After months of negotiation, unofficial strikes and official ballots, the national agreement in construction has finally been pushed through.
The deal was agreed by union negotiators and the employers on 4 November. But, strangely, the details of the deal were then kept secret.
They were not available at a national construction stewards meeting on 17 November. The stewards did, however, agree to back the new deal.
It then went out for a consultative ballot held two days later on 19 November.
It resulted in 2,517 for and 1,546 against out of 4,063 votes cast. This is out of a 20,000 strong workforce.
It took until 24 November to count the votes, partially due to bad weather delaying returned votes from Sellafield.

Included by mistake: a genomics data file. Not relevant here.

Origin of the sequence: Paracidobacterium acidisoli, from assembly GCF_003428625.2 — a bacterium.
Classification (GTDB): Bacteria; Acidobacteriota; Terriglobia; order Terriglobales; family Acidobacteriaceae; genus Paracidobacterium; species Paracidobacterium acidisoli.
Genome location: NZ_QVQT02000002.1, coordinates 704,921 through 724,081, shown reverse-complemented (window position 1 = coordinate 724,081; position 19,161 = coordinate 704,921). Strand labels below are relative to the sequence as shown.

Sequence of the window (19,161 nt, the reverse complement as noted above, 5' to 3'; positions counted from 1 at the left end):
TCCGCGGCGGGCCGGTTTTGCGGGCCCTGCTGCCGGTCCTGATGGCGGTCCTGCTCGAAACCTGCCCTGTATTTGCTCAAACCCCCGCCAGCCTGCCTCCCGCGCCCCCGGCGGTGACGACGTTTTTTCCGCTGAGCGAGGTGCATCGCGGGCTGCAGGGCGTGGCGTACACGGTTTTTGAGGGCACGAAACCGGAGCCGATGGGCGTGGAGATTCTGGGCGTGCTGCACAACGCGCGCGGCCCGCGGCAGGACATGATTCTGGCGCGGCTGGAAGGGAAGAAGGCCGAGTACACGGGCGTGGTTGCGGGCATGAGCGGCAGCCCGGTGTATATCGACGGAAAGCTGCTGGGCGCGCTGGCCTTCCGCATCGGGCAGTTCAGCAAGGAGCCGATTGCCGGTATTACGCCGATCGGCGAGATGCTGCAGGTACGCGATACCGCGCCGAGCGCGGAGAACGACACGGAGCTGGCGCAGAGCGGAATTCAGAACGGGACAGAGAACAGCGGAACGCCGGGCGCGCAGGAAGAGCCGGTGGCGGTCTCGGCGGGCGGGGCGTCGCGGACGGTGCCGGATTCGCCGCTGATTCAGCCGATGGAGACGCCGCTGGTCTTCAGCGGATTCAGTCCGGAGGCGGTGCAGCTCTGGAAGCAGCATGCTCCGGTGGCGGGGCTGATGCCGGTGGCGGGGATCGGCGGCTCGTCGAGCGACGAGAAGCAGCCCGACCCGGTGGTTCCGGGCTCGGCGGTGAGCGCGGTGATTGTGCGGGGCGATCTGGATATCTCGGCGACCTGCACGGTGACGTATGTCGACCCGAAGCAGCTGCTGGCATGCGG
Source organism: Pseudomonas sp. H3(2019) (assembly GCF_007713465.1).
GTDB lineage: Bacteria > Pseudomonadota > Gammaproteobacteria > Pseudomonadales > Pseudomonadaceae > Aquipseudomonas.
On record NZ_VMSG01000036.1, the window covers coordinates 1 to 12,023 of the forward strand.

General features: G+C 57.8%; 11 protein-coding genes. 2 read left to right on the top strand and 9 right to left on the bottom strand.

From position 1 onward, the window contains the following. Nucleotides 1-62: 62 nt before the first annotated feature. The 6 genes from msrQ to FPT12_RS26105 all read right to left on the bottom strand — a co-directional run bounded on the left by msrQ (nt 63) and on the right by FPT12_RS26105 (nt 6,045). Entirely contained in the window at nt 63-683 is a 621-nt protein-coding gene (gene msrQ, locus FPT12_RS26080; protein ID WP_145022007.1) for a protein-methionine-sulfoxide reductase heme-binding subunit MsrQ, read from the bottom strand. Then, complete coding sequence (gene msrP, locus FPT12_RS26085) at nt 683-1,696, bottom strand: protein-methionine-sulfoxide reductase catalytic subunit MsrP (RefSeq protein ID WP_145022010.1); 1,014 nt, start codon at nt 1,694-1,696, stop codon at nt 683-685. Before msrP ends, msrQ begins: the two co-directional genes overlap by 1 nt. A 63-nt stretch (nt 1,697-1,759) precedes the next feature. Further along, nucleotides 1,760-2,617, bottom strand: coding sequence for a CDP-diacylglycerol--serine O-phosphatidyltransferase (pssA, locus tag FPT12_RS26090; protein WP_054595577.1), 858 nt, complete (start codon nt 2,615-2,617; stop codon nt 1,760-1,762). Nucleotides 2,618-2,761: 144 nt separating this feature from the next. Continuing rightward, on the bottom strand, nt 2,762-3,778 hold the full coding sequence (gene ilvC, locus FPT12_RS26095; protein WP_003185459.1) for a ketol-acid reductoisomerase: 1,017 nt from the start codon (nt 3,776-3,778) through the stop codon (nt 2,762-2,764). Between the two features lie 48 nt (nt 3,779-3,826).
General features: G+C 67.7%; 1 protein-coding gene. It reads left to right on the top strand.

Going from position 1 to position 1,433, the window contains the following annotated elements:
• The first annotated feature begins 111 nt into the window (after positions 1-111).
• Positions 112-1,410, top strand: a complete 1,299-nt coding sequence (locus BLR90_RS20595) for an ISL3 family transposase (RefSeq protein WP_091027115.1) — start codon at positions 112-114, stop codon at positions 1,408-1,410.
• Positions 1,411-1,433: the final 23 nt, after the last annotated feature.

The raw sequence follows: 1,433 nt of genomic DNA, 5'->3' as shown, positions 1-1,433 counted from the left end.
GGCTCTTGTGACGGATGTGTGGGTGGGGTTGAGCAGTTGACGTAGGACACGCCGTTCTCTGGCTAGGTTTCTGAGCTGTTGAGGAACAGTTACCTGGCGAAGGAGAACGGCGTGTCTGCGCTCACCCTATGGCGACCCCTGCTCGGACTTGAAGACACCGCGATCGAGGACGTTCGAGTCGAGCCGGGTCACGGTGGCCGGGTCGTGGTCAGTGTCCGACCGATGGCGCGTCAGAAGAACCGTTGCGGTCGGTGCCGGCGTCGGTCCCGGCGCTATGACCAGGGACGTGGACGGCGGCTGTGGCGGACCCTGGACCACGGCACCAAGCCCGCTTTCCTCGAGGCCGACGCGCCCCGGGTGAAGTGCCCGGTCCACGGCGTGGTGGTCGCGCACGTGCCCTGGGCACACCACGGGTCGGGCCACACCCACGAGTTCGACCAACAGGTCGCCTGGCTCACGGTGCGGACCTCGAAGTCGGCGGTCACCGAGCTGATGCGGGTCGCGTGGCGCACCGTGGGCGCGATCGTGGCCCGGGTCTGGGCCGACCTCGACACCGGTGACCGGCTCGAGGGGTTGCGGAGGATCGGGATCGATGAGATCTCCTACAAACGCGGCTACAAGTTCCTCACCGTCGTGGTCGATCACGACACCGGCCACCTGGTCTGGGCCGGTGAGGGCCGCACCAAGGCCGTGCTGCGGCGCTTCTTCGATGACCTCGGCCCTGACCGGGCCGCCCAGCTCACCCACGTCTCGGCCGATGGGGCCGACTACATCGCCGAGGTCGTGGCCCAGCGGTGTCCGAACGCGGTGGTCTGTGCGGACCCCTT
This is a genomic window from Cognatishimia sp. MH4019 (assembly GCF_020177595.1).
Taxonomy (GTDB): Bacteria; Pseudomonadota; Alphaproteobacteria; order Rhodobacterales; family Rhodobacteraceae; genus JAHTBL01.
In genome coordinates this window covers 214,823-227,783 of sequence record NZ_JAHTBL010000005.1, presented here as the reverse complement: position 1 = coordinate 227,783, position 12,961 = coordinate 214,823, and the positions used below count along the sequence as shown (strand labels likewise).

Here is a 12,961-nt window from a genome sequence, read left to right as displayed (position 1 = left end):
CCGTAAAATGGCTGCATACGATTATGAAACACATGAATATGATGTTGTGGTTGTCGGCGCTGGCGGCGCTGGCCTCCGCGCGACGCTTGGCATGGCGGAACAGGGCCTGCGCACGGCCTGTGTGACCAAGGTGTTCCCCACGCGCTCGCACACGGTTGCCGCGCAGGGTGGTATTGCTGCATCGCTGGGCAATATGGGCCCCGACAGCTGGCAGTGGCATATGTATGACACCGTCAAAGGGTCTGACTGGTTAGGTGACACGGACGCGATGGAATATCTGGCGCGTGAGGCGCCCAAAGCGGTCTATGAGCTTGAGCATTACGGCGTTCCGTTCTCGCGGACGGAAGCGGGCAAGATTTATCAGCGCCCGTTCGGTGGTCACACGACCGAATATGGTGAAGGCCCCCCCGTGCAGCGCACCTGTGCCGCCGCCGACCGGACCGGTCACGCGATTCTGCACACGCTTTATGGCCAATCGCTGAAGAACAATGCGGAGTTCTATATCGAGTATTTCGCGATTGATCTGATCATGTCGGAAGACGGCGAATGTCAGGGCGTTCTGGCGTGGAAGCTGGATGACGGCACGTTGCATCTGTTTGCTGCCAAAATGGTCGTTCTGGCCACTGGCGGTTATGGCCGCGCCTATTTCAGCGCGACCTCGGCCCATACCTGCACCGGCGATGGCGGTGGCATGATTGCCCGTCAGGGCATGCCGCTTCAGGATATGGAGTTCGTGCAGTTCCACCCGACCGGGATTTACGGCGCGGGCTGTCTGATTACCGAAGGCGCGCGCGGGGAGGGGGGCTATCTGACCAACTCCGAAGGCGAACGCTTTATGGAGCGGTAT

Only after the ballot result was announced was the agreement posted on the internet.
Socialist Worker understands that Lindsey Oil Refinery and other sites involved in unofficial action had mass meetings and voted against the agreement.
There were plenty of warm words in the deal, but little substance on how the poisonous subcontracting system can be held to account. The pay deal is a rise of just 2 percent.
On vacancies and transparency of contracts, the employers have made some concessions.
A register of unemployed workers in the industry has now been agreed.
But it’s still well short of a cast-iron process to make sure that what everyone gets paid is crystal clear.
The offer was well short of what could have been won if the strikes from earlier this year had been followed up.